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Audience

Cable TV
By the Project For Excellence In Journalism
Audience

Introduction

After a blockbuster election year for cable in 2008, the total cable audience grew even more in 2009. The gains were made largely by one channel, Fox News, whose prime-time and daytime audiences grew by nearly a quarter. CNN lost prime-time viewers, and MSNBC was up just slightly. HLN (CNN’s stablemate), like Fox, registered increases.
Daytime programming had the greatest increases: median viewership growth was double that of prime time in 2009, and both Fox and CNN made significant gains during these hours. CNN’s problems came in the evening.

Cable Audience Over All

Even without a historic presidential election to cover, the overall universe of cable news viewership grew.

Cable ratings growth can be measured using one of two calculations — the mean (the simple average) or the median (the number in the middle of a series of figures).1

This report offers the numbers in both forms, but the Project, in consultation with various experts, considers median the better reflection of audience trends. (Click here to read the backgrounder on median versus mean audience measurement.)

Cable News Prime-Time Viewership
1998-2009
Design Your Own Chart
Source: PEJ Analysis of Nielsen Media Research, used under license. Audience shown is the sum of Fox News, MSNBC and CNN’s mean and median audience.

During the day, viewership jumped by both median and mean calculations.

Why was there such a discrepancy between the median audience numbers and mean, including, in prime time, a gain for median and a loss in mean? The answer most likely had to do with the historic presidential election of 2008 that created a series of newsmaking events — convention speeches, candidate debates, election night itself — that attracted unprecedented prime-time audiences. These unusual events inflated the mean audience size more sharply than its median. Thus 2009 saw erosion in the mean and a slight increase in the median.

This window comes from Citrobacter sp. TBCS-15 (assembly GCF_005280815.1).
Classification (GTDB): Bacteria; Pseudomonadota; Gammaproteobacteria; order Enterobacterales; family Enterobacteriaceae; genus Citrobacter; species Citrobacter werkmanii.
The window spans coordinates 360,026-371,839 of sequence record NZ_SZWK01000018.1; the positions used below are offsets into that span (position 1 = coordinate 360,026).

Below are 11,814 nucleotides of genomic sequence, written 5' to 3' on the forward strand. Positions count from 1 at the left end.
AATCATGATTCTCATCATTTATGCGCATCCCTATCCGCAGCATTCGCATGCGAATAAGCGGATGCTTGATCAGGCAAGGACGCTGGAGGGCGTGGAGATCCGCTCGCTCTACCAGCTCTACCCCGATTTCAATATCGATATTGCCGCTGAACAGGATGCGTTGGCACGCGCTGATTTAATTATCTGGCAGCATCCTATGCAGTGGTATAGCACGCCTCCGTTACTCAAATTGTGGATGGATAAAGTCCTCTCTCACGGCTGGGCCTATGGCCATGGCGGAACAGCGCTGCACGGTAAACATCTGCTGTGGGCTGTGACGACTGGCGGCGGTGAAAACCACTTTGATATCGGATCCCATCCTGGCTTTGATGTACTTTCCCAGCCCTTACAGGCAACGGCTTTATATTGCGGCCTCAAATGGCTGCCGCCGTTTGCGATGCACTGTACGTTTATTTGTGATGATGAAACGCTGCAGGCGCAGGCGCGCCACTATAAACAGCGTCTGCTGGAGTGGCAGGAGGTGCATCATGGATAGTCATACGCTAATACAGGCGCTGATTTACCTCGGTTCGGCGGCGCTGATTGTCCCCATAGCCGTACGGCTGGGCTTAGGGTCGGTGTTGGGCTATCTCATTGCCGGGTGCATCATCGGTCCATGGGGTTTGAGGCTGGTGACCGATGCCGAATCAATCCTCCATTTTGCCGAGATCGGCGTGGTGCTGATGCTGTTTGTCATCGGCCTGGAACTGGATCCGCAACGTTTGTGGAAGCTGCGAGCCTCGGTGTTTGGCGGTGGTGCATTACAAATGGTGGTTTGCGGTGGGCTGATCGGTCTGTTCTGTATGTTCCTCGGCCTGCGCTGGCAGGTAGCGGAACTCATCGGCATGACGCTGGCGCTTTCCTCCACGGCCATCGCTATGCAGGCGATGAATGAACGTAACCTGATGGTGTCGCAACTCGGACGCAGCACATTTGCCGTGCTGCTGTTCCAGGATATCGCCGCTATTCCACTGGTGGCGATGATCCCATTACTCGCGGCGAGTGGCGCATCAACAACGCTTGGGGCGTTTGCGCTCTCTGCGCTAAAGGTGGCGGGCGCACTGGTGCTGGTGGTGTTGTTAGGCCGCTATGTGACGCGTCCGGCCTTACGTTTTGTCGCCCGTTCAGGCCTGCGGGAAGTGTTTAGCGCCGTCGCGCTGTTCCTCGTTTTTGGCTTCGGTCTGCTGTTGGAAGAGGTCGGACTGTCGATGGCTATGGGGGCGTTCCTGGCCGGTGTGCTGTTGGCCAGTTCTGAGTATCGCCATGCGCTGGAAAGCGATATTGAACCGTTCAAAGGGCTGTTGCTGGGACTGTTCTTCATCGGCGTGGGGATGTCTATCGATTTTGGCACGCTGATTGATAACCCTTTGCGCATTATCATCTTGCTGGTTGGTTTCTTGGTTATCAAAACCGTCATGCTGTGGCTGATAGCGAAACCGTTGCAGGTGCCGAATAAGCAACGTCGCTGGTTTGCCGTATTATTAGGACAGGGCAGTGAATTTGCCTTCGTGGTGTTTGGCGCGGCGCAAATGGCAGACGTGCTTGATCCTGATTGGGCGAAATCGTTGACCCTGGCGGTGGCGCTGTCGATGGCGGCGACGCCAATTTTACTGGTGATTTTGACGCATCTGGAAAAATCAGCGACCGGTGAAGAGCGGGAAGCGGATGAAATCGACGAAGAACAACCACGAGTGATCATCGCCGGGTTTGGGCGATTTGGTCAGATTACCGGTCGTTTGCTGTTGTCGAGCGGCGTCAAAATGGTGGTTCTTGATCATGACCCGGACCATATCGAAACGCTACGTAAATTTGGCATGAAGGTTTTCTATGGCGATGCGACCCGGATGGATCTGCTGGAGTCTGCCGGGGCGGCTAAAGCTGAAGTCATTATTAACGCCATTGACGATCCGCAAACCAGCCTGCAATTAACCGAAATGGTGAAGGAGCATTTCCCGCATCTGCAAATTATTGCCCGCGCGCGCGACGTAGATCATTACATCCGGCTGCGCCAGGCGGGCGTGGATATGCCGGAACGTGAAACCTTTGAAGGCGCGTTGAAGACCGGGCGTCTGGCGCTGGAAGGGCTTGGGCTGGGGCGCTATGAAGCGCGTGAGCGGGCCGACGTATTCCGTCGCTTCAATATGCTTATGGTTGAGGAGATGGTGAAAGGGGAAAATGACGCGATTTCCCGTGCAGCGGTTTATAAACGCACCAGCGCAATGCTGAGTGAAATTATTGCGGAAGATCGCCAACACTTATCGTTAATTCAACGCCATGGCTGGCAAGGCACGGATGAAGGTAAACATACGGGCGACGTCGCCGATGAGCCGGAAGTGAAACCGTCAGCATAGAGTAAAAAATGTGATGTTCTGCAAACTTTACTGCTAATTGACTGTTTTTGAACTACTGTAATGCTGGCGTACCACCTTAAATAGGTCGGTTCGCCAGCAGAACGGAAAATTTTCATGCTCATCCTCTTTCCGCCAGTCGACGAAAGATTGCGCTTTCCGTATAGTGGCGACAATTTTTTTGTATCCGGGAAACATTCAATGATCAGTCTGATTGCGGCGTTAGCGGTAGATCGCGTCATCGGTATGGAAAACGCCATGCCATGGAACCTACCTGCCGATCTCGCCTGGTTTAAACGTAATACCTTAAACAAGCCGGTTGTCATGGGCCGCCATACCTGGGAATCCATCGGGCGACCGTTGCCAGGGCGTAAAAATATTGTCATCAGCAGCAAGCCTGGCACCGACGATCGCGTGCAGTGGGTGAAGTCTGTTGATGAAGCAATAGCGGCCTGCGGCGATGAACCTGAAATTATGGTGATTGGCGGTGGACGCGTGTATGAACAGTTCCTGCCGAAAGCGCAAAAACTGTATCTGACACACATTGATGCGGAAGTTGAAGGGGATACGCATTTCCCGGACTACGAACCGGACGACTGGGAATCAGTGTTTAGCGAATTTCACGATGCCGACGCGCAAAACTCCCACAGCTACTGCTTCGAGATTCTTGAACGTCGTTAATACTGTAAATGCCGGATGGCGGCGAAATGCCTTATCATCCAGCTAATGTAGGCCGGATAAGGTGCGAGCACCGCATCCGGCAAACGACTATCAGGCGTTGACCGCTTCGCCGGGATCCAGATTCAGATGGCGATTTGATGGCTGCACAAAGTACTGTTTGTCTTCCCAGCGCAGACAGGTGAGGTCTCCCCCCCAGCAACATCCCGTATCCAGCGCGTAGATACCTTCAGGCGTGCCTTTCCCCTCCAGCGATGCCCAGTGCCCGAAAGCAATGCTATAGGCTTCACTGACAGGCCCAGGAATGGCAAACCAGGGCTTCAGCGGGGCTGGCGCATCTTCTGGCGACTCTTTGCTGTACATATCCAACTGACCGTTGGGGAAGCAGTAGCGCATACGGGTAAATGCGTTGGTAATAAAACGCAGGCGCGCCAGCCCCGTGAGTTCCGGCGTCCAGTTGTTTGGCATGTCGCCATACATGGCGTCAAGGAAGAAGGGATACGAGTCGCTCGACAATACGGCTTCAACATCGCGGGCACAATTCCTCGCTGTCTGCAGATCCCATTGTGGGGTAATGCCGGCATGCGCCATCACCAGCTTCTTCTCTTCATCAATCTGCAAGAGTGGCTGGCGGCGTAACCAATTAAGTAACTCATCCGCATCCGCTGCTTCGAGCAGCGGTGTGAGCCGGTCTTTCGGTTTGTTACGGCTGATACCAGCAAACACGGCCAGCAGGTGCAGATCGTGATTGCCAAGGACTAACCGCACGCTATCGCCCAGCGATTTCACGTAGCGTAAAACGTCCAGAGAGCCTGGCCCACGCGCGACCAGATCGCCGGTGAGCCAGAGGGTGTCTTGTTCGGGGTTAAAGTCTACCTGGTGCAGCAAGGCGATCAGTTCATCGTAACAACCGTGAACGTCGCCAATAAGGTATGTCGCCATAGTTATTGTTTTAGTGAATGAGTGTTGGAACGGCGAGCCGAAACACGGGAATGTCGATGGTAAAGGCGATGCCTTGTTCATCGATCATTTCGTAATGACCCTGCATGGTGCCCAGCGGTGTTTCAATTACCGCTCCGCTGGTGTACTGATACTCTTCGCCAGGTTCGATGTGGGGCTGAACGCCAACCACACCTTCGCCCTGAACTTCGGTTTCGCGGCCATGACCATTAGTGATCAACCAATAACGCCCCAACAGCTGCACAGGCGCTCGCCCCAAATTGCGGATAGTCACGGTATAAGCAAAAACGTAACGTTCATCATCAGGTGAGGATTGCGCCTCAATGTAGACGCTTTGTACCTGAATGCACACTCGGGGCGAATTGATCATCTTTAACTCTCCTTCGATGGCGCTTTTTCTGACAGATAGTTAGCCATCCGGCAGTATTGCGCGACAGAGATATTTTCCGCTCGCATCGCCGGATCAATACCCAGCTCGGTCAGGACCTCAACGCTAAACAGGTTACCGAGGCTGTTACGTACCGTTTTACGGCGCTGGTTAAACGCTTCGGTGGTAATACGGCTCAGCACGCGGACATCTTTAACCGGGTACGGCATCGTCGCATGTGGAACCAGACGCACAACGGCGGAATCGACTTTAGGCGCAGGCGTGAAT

Cable News Daytime Viewership
1998-2009
Design Your Own Chart
Source: PEJ Analysis of Nielsen Media Research, used under license. Audience shown is the sum of Fox News, MSNBC and CNN’s mean and median audience.

Again, the increases in mean were smaller, probably as a result of extreme peaks in 2008 election months.

2009: Channel by Channel

The separation among the three cable channels continued to widen in 2009, raising new questions about whether cable news is becoming an ideological medium, particularly in prime time, when the stations attract their largest audience, and whether a balanced approach to news can continue to appeal to viewers.

Cable News Prime-Time Viewership, by Channel
January-December 2009
Design Your Own Chart
Source: PEJ Analysis of Nielsen Media Research, used under license. Audience shown is the sum of Fox News, MSNBC and CNN’s average prime-time viewership.

The prime-time hours continued to draw “appointment” viewers, especially with programs hosted by opinionated personalities. The O’Reilly Factor on Fox News continued to be the highest-rated program, followed by Hannity, also on Fox.

The biggest ratings changes were seen outside of prime time, where an opinionated host, Glenn Beck, attracted millions of viewers at 5 p.m. for Fox. On MSNBC, Countdown With Keith Olbermann was the channel’s strongest audience draw. CNN struggled to attract sizable audiences to its prime-time lineup, and at times was beaten by MSNBC and HLN, CNN’s sibling channel.

Cable News Viewership in 2009, by Program
Fox News CNN MSNBC HLN
7 p.m. Fox Report With Shepard Smith (1,878,000) Lou Dobbs Tonight* (759,000) Hardball With Chris Matthews (633,000) Issues with Jane Velez-Mitchell (484,000)
8 p.m. O’Reilly Factor (3,343,000) Campbell Brown (831,000) Countdown With Keith Olbermann (1,157,000) Nancy Grace (943,000)
9 p.m. Hannity (2,506,000) Larry King Live (1,098,000) Rachel Maddow Show (1,019,000) Lou Dobbs replay* (464,000)
10 p.m. On the Record With Greta Van Susteren (1,976,000) Anderson Cooper 360 (978,000) Olbermann replay (695,000) Nancy Grace replay (567,000)
Source: Nielsen Media Research on MediaBistro.com
Note: Numbers in parentheses are average viewership, P2+ (Age 2 and up)